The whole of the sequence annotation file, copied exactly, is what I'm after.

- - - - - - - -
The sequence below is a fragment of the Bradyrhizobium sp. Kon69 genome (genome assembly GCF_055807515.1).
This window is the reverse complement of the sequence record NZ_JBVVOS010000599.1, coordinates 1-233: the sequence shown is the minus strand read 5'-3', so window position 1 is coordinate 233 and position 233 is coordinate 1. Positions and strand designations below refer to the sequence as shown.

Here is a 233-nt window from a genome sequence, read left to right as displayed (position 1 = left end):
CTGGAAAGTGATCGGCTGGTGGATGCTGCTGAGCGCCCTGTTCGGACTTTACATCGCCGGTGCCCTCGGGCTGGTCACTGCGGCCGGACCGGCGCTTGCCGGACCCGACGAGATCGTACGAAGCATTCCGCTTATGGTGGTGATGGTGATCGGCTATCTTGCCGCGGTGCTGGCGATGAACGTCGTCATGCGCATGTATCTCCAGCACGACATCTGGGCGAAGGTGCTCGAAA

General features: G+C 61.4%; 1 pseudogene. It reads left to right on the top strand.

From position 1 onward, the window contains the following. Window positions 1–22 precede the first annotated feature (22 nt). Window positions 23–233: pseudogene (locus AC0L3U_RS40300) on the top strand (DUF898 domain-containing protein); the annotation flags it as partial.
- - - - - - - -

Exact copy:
The sequence below is a fragment of the Bradyrhizobium sp. Kon69 genome (genome assembly GCF_055807515.1).
This window is the reverse complement of the sequence record NZ_JBVVOS010000599.1, coordinates 1-233: the sequence shown is the minus strand read 5'-3', so window position 1 is coordinate 233 and position 233 is coordinate 1. Positions and strand designations below refer to the sequence as shown.

Here is a 233-nt window from a genome sequence, read left to right as displayed (position 1 = left end):
CTGGAAAGTGATCGGCTGGTGGATGCTGCTGAGCGCCCTGTTCGGACTTTACATCGCCGGTGCCCTCGGGCTGGTCACTGCGGCCGGACCGGCGCTTGCCGGACCCGACGAGATCGTACGAAGCATTCCGCTTATGGTGGTGATGGTGATCGGCTATCTTGCCGCGGTGCTGGCGATGAACGTCGTCATGCGCATGTATCTCCAGCACGACATCTGGGCGAAGGTGCTCGAAA

General features: G+C 61.4%; 1 pseudogene. It reads left to right on the top strand.

From position 1 onward, the window contains the following. Window positions 1–22 precede the first annotated feature (22 nt). Window positions 23–233: pseudogene (locus AC0L3U_RS40300) on the top strand (DUF898 domain-containing protein); the annotation flags it as partial.